Parashat Bo – 2010
Like a big fish in a small pond, Pharoh ruled from his throne on the Nile. As this watering place replenished itself (and there was no need to pray for rain) it invoked a climate of opinion that the world was a self sustained place. Of course Pharoh took complete credit for it, no-one negated this since there was no free choice. “Ani Asitani- I created myself” was what he told his kingdom. Holding up his mirror, he already had a hard heart.
The Egyptians were experts in metaphysics. By using necromantic techniques, like turning sticks into snakes and other methods of waving a wand, they created a society so steeped in idolatry – there was no other like it in the world. To this setting the Bnei Yisrael arrive and sink within three generations to the almost final level of Tum-ah. The mood of so mean hearted a place was thick with heresy. Nevertheless, the ball started rolling and sure enough, the Bnei Yisrael come to the realization that they must get off the ground of Egypt.
Parshat Bo, with the last of the plagues, focuses on the finite differences between the Egyptians and the Bnei Yisrael. The curtain that prevented Egypt from knowing G-d inevitably brought a great darkness to them which eventually led to the falling of their empire. – “And there was a great darkness in all of the land of Mitzrayim for three days. They saw not one another but the children of Israel had light…” As the children of Israel acted as free men and not bound in the shackles of their minds, they amassed more and more perception in their knowledge of G-d. They acquired the vessels that enabled them to hold the light. So, for one it was darkness and the other – light. This was no magic trick – two separate features, light and darkness materialized simultaneously. The Egyptians saw no-one because they banished the light, denying G-d.
Our Rabbis bring down a very important torah here- Heaven and Hell are also in the same place and the same time. It is up to you to decide where you are and what to do when you get there.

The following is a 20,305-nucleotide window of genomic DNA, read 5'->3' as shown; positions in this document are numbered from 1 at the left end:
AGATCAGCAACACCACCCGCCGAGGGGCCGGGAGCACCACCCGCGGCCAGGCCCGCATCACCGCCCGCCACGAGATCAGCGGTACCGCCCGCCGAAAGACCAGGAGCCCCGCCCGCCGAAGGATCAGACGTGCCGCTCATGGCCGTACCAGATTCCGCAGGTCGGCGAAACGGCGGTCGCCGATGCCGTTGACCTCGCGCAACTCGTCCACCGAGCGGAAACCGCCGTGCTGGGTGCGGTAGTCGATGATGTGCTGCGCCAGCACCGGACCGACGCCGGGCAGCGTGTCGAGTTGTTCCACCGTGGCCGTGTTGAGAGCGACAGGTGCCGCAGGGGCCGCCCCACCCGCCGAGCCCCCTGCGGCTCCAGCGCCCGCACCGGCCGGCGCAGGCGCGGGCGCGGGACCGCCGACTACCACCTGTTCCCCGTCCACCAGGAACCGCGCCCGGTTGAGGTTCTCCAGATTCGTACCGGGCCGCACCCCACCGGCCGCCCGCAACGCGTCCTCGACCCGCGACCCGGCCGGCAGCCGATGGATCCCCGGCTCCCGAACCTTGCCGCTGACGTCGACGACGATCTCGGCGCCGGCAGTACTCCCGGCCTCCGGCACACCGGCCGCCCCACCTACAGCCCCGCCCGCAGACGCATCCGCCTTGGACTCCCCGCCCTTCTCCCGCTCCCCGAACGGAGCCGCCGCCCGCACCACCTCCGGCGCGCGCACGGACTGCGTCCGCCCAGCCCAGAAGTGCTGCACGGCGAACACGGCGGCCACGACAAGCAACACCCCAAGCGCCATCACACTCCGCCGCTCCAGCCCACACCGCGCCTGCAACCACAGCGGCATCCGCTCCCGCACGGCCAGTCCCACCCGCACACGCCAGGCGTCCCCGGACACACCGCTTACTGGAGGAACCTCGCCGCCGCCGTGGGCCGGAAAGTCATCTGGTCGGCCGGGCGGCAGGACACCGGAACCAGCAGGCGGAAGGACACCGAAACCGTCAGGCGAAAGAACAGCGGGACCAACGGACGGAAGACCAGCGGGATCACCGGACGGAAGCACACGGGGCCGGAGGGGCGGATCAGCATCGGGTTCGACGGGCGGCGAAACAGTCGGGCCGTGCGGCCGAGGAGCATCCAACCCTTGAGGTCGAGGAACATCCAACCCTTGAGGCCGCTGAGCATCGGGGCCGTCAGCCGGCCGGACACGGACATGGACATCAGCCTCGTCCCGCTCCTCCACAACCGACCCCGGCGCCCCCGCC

The light that was internalized eventually increased in the backdrop of darkness, connecting to the idea of the mitzvah of Parshat Bo- Kiddush HaChodesh, when the Beit Din declares a new moon via witnesses that come to testify in the Temple. That confirmation determines the sanctity of the Jewish Time table and its holidays (to this day!). This is likened to the beginning of the revelation process, starting with a sliver of light and continuing with more and more light every night. In the plague of darkness, the children of Israel held the light high. This light increased when they hastened out of Egypt and reached the climax when they reached the Red Sea, reaching the hour of complete faith. The light at that hour became so great – it was then that they became a light unto the nations: See Joshua 2:9 when Rachav says: “I know that the Lord has given you the land and your terror is fallen upon us, and that all the inhabitants of the land melt away because of you. For we have heard how the Lord has dried up the waters of the Sea of Suf before you when you came out of mitzrayim… for the Lord your G-d, He is G-d in heaven above, and on the earth beneath.”
Shabbat Shalom, Leah Goldsmith
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